The present invention provides a method and apparatus by which functions may be derived from other functions in a programming language. In one embodiment, functions and classes are semantically similar and follow the pattern of: keyword name(parameters), where keyword is either class or function. Both function and class declarations contain statements that are executed after the structure is instantiated. In either construct, these statements comprise constructor code. A function optionally returns a value.

In one embodiment, software is written in an interpreted programming language implementing the present invention. A function is essentially processed as a class, except that the object is automatically destroyed after the final line of constructor code is executed.

In one or more embodiments of the present invention, a function has the ability to inherit from a superfunction. Inheritance in this context means that all functions in the hierarchy execute in order from the lowest level superfunction to the derived function invoked by the calling statement. Further, the derived function has access to all nonprivate methods and variables defined in the superfunctions. All functions in the hierarchy remain instantiated until the derived function has executed. At this point, the functions are destroyed in reverse hierarchical order. If a function in the hierarchy enters an error condition, the execution process is halted.

BRIEF DESCRIPTION OF THE DRAWINGS

FIG. 1 is a diagram illustrating the concept of class inheritance.

FIG. 2A is a diagram illustrating the instantiation process of a class-type object.

FIG. 2B is a diagram illustrating the instantiation process of a function-type object.

FIG. 3 is a flow diagram illustrating the instantiation process of an object in accordance with one or more embodiments of the present invention.

FIG. 4A is a diagram illustrating an embodiment of the present invention.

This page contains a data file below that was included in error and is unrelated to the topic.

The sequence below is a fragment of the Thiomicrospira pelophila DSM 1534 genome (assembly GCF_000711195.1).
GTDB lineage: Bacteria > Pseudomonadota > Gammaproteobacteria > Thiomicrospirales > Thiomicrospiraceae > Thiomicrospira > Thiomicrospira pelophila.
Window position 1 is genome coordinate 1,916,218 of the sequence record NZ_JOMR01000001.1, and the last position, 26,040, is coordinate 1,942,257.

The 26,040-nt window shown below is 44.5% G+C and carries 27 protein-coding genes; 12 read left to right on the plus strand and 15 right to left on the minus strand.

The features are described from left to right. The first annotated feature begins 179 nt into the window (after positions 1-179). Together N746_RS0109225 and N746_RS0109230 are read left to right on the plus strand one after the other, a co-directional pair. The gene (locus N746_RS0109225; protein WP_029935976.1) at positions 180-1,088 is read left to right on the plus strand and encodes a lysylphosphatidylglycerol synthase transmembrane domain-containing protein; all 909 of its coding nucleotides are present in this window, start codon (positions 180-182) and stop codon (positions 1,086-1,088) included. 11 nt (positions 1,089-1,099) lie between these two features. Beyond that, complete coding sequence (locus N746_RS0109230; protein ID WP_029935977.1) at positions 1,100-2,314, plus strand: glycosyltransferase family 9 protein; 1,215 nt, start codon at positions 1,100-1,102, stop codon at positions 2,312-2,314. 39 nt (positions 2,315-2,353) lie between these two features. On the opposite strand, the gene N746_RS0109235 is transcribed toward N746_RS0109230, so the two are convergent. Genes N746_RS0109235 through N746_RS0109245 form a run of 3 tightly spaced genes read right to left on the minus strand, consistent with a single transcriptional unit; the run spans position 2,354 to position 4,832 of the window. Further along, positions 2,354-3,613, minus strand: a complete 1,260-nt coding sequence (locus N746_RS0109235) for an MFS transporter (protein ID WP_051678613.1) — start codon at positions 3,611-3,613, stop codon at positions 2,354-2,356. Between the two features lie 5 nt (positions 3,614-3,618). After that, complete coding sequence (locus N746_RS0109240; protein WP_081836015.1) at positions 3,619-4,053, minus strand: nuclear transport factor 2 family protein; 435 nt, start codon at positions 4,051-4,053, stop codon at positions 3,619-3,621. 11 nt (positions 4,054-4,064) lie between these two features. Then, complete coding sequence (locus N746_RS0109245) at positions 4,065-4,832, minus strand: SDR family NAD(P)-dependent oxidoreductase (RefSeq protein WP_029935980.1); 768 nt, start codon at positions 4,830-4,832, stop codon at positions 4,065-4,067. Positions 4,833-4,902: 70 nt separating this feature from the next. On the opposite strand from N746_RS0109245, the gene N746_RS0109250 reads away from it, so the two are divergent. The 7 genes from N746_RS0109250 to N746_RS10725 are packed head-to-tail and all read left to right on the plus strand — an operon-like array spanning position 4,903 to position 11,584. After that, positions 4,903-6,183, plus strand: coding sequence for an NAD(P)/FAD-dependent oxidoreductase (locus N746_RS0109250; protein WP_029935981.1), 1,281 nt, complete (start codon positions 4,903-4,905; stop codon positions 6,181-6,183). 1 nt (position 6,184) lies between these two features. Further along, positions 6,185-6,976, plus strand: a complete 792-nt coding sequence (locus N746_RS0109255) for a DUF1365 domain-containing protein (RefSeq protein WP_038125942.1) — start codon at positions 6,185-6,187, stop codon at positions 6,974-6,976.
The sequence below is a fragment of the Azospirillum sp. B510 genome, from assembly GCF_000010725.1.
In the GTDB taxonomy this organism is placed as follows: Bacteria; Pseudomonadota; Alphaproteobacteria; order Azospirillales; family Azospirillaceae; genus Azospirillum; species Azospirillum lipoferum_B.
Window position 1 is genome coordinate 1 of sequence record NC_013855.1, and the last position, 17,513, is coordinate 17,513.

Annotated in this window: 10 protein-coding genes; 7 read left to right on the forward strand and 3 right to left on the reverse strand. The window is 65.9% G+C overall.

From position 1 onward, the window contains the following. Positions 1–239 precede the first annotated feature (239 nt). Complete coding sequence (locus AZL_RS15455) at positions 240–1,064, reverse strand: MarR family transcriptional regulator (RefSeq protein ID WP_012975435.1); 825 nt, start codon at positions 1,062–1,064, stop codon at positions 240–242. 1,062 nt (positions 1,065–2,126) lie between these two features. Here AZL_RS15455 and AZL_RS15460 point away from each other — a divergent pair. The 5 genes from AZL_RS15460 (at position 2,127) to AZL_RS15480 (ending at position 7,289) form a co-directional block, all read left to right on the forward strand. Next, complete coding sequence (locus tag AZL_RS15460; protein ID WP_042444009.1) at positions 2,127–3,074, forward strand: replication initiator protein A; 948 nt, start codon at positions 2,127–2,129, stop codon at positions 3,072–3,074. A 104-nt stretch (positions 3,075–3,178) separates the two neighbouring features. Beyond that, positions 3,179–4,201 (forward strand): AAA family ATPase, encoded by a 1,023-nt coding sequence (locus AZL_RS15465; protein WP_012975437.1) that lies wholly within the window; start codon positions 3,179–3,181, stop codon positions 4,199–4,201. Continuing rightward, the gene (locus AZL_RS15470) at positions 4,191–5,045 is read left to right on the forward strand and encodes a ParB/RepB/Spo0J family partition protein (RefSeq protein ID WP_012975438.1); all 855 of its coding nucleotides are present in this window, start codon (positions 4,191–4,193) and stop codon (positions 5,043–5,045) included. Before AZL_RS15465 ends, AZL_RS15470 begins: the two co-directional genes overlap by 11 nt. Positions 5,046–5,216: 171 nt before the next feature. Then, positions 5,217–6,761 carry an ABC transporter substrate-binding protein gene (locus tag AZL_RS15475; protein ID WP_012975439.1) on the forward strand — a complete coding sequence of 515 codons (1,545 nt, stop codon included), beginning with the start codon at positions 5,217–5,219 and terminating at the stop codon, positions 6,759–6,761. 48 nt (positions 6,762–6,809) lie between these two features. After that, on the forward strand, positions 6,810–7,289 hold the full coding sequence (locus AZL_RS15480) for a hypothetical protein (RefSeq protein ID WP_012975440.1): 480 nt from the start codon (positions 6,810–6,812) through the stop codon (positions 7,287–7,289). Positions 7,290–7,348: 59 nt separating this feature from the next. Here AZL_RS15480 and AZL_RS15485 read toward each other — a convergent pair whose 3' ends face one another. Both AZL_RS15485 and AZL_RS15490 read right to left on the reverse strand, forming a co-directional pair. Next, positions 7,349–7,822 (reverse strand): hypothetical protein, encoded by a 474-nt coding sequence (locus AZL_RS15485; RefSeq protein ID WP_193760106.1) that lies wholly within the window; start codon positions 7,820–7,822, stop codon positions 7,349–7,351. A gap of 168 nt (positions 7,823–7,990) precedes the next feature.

FIG. 4B is a diagram of the life cycle of an embodiment of the present invention.

FIG. 5 is a flow chart illustrating an embodiment of the present invention.

FIG. 6 is a flowchart illustrating another embodiment of the present invention.

FIG. 7 is a diagram of a general purpose computer.

FIG. 8 is a flowchart illustrating another embodiment of the present invention.

DETAILED DESCRIPTION OF THE INVENTION

The present invention is directed to the derivation of a function from another function in a programming language. In the following description, numerous specific details are set forth to provide a more thorough description of embodiments of the invention. It is apparent, however, to one skilled in the art, that the invention may be practiced without these specific details. In other instances, well known features have not been described in detail so as not to obscure the invention.

Unified Semantics

In accordance with one or more embodiments of the present invention, the semantic rules of both classes and functions follow the pattern of: keyword name(parameters), where keyword is either class or function, name is the name of the construct and parameters is an optional list of one or more parameters. The unification of function and class semantics is also described in copending application entitled, “Method and Apparatus for Unifying the Semantics of Functions and Classes in a Programming Language”, assigned to the same assignee as the current application, filed on Oct. 12, 2001, Ser. No. 09/977,516 and incorporated herein by reference. Both the function and class bodies contain statements that are executed after the structure is instantiated. In either construct, these statements comprise constructor code. A function also optionally returns a value.

In accordance with one embodiment of the present invention, a function is an object that is automatically destroyed after it optionally returns a value to its calling statement. In one embodiment, software is written in an interpreted programming language implementing the present invention. The interpreter instantiates a function on a memory stack. An example of a function definition in accordance with one or more embodiments of the present invention is as follows: